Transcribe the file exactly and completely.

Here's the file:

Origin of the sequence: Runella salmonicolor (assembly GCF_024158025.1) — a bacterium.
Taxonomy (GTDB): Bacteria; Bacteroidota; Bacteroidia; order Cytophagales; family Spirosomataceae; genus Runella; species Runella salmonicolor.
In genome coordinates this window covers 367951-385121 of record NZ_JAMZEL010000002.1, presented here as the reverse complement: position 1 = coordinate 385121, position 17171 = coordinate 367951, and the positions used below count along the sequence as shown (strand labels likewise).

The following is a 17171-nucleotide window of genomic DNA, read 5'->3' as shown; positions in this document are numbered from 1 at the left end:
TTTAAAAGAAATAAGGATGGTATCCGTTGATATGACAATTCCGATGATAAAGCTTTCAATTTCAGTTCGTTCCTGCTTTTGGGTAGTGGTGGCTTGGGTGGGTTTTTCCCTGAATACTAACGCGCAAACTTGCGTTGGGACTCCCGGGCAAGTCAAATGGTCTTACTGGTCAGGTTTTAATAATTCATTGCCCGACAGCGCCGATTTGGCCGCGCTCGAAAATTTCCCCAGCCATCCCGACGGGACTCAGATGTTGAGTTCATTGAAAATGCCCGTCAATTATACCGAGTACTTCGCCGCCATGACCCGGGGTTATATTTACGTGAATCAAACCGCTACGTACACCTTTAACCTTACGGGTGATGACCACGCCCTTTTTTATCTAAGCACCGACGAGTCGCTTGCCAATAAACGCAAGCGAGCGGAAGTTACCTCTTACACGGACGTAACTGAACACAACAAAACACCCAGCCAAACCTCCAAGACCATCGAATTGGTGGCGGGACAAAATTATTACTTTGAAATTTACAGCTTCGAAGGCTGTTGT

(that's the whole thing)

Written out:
Origin of the sequence: Runella salmonicolor (assembly GCF_024158025.1) — a bacterium.
Taxonomy (GTDB): Bacteria; Bacteroidota; Bacteroidia; order Cytophagales; family Spirosomataceae; genus Runella; species Runella salmonicolor.
In genome coordinates this window covers 367951-385121 of record NZ_JAMZEL010000002.1, presented here as the reverse complement: position 1 = coordinate 385121, position 17171 = coordinate 367951, and the positions used below count along the sequence as shown (strand labels likewise).

The following is a 17171-nucleotide window of genomic DNA, read 5'->3' as shown; positions in this document are numbered from 1 at the left end:
TTTAAAAGAAATAAGGATGGTATCCGTTGATATGACAATTCCGATGATAAAGCTTTCAATTTCAGTTCGTTCCTGCTTTTGGGTAGTGGTGGCTTGGGTGGGTTTTTCCCTGAATACTAACGCGCAAACTTGCGTTGGGACTCCCGGGCAAGTCAAATGGTCTTACTGGTCAGGTTTTAATAATTCATTGCCCGACAGCGCCGATTTGGCCGCGCTCGAAAATTTCCCCAGCCATCCCGACGGGACTCAGATGTTGAGTTCATTGAAAATGCCCGTCAATTATACCGAGTACTTCGCCGCCATGACCCGGGGTTATATTTACGTGAATCAAACCGCTACGTACACCTTTAACCTTACGGGTGATGACCACGCCCTTTTTTATCTAAGCACCGACGAGTCGCTTGCCAATAAACGCAAGCGAGCGGAAGTTACCTCTTACACGGACGTAACTGAACACAACAAAACACCCAGCCAAACCTCCAAGACCATCGAATTGGTGGCGGGACAAAATTATTACTTTGAAATTTACAGCTTCGAAGGCTGTTGT